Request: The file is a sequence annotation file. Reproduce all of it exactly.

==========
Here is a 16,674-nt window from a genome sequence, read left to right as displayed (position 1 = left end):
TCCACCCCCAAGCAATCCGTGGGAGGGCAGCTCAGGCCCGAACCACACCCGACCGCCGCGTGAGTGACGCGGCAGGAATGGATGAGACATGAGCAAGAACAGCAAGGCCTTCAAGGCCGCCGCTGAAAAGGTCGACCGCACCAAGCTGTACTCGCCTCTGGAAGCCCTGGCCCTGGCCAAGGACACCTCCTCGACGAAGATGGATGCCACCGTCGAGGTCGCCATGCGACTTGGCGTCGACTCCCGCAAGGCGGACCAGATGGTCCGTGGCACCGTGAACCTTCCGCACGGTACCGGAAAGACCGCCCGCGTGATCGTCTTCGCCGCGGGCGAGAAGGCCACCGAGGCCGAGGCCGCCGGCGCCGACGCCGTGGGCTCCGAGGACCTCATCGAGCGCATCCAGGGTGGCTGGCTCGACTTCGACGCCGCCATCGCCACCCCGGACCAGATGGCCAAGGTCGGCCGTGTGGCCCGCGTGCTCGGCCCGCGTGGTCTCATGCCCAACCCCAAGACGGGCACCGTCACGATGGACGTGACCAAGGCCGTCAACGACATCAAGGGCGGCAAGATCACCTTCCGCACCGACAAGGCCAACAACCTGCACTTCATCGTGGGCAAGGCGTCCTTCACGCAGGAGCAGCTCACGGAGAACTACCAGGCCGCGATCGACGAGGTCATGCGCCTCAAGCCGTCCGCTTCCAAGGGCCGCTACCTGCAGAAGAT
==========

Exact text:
Here is a 16,674-nt window from a genome sequence, read left to right as displayed (position 1 = left end):
TCCACCCCCAAGCAATCCGTGGGAGGGCAGCTCAGGCCCGAACCACACCCGACCGCCGCGTGAGTGACGCGGCAGGAATGGATGAGACATGAGCAAGAACAGCAAGGCCTTCAAGGCCGCCGCTGAAAAGGTCGACCGCACCAAGCTGTACTCGCCTCTGGAAGCCCTGGCCCTGGCCAAGGACACCTCCTCGACGAAGATGGATGCCACCGTCGAGGTCGCCATGCGACTTGGCGTCGACTCCCGCAAGGCGGACCAGATGGTCCGTGGCACCGTGAACCTTCCGCACGGTACCGGAAAGACCGCCCGCGTGATCGTCTTCGCCGCGGGCGAGAAGGCCACCGAGGCCGAGGCCGCCGGCGCCGACGCCGTGGGCTCCGAGGACCTCATCGAGCGCATCCAGGGTGGCTGGCTCGACTTCGACGCCGCCATCGCCACCCCGGACCAGATGGCCAAGGTCGGCCGTGTGGCCCGCGTGCTCGGCCCGCGTGGTCTCATGCCCAACCCCAAGACGGGCACCGTCACGATGGACGTGACCAAGGCCGTCAACGACATCAAGGGCGGCAAGATCACCTTCCGCACCGACAAGGCCAACAACCTGCACTTCATCGTGGGCAAGGCGTCCTTCACGCAGGAGCAGCTCACGGAGAACTACCAGGCCGCGATCGACGAGGTCATGCGCCTCAAGCCGTCCGCTTCCAAGGGCCGCTACCTGCAGAAGAT